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A Year of Birds: January

While I often share my paintings here, I have rarely shared my personal reference photos. I will be posting some of my favorite bird photos over the next few months, organized month-by-month, as well as some thoughts on each month. First is January.

Chickadees at the feeder in January, in North Michigan
Chickadees at the Feeder, January

When it is January in north Michigan, a blanket of snow several inches deep will often cover the ground. At night, temperatures can drop below zero. This is the time of year when the chickadees look like small fluffed up balls as they sit on snow encrusted branches, and the hardy Blue Jays are frequent and loud visitors to the yard feeder.

January, when I took this photo of two chickadees, is also a challenging time to watch birds. Even in thick winter clothes and heavy gloves, sitting out in the yard to catch a backyard visitor can result in near-frostbite for human fingers. But winter is also the season when the birds are friendliest – they seem to appreciate the sunflower seeds and suet set out for them, and will perch within inches of me on a nearby bush. I have noticed one chickadee that seems bravest – he is the first one to the bird feeder when I come out to take photos, and has learned to ignore my pointing a camera at him, which is how I got a decent close-up using my cell phone. I am hoping that soon he will feed out of my hand, since he will eat seeds dropped on the ground right in front of where I sit.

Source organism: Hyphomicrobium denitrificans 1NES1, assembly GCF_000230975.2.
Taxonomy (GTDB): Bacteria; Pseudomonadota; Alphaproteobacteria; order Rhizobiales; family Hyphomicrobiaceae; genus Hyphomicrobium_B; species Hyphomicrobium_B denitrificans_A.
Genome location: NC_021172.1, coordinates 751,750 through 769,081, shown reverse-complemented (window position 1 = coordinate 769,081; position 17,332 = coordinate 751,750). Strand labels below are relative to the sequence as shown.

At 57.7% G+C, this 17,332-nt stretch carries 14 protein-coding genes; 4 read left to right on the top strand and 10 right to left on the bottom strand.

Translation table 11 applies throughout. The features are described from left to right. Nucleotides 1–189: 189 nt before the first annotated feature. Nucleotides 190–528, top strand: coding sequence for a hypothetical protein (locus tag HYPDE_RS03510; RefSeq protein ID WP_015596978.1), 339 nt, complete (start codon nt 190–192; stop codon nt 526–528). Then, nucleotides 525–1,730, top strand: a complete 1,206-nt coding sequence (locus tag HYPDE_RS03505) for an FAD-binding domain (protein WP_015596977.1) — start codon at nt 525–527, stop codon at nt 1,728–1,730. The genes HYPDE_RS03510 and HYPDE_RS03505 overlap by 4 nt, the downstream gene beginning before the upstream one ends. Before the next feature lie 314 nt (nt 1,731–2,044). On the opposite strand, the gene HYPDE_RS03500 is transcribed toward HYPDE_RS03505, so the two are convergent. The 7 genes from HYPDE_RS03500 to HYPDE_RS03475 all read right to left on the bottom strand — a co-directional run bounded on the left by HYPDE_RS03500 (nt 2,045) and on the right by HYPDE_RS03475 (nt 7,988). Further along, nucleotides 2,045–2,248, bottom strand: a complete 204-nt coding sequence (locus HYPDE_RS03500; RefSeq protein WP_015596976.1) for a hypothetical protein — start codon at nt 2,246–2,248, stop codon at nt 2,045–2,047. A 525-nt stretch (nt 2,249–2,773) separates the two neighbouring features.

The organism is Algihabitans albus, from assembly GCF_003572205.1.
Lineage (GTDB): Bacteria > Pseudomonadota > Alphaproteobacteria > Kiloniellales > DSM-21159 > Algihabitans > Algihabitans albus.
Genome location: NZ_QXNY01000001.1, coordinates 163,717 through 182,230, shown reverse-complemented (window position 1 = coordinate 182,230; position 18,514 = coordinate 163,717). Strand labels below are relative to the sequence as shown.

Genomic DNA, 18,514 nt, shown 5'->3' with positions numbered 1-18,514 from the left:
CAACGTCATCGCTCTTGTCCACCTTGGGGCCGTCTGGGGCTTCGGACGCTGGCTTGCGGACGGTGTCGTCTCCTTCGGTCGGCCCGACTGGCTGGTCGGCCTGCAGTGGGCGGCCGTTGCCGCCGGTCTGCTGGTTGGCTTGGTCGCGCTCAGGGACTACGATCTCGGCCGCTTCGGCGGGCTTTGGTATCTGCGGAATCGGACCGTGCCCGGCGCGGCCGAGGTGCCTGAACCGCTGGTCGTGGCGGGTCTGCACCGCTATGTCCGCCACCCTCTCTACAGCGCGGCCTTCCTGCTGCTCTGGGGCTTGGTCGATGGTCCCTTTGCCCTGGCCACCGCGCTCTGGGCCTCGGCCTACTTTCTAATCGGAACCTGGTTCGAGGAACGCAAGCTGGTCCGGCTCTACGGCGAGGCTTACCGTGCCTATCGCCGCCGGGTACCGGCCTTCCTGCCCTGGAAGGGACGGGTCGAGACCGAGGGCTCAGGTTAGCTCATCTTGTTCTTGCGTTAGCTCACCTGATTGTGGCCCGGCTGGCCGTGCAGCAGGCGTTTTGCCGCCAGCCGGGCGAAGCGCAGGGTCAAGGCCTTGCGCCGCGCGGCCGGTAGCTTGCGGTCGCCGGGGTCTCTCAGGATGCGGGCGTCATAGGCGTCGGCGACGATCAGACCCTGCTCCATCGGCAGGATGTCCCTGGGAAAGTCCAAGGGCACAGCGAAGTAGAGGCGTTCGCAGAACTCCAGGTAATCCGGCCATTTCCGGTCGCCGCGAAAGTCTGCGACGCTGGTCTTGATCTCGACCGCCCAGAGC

There is a stark beauty in the cold, ice and snow of January in north Michigan. The sunrises can be spectacular, and the landscape becomes a frozen ice carving created by the finger of God, with piled up clouds and northern light infusing the atmosphere.

Lake Huron at sunrise in January

Lake Huron’s numerous small bays and inlets are freezing over. The Canadian Geese that choose to stick around in spite of winter temperatures (I assume they have a steady food source from kind humans who live next to the lake) can be seen floating in the watery patches that are still unfrozen. Mallard ducks can also be seen braving icy waters on the nearly frozen lakeside. I admire their ability to survive in this cold, and love watching them.

Canadian Geese on Lake Huron in North Michigan in January
Canadian Geese In January on Lake Huron
Ducks on Lake Huron in January, in North Michigan
Ducks on Lake Huron in January, North Michigan

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